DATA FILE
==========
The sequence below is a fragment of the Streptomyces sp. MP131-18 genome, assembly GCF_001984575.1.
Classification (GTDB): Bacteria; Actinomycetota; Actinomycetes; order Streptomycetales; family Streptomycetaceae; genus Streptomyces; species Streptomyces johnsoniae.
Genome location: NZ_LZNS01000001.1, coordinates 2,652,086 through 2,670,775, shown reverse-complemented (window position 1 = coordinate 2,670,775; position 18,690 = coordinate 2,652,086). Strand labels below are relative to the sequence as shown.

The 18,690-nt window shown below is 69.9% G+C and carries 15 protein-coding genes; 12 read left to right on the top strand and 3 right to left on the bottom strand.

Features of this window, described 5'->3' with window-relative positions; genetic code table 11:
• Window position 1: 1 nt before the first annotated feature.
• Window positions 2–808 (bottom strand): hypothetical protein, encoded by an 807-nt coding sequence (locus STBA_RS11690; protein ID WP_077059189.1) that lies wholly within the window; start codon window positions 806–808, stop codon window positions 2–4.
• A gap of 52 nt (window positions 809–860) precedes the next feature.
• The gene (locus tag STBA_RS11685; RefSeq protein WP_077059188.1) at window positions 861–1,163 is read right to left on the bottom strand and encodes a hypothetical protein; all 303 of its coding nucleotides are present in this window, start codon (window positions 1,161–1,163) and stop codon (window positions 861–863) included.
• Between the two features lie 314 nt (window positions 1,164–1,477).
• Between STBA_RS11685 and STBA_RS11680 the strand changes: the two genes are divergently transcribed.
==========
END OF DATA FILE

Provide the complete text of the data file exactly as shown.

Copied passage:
The sequence below is a fragment of the Streptomyces sp. MP131-18 genome, assembly GCF_001984575.1.
Classification (GTDB): Bacteria; Actinomycetota; Actinomycetes; order Streptomycetales; family Streptomycetaceae; genus Streptomyces; species Streptomyces johnsoniae.
Genome location: NZ_LZNS01000001.1, coordinates 2,652,086 through 2,670,775, shown reverse-complemented (window position 1 = coordinate 2,670,775; position 18,690 = coordinate 2,652,086). Strand labels below are relative to the sequence as shown.

The 18,690-nt window shown below is 69.9% G+C and carries 15 protein-coding genes; 12 read left to right on the top strand and 3 right to left on the bottom strand.

Features of this window, described 5'->3' with window-relative positions; genetic code table 11:
• Window position 1: 1 nt before the first annotated feature.
• Window positions 2–808 (bottom strand): hypothetical protein, encoded by an 807-nt coding sequence (locus STBA_RS11690; protein ID WP_077059189.1) that lies wholly within the window; start codon window positions 806–808, stop codon window positions 2–4.
• A gap of 52 nt (window positions 809–860) precedes the next feature.
• The gene (locus tag STBA_RS11685; RefSeq protein WP_077059188.1) at window positions 861–1,163 is read right to left on the bottom strand and encodes a hypothetical protein; all 303 of its coding nucleotides are present in this window, start codon (window positions 1,161–1,163) and stop codon (window positions 861–863) included.
• Between the two features lie 314 nt (window positions 1,164–1,477).
• Between STBA_RS11685 and STBA_RS11680 the strand changes: the two genes are divergently transcribed.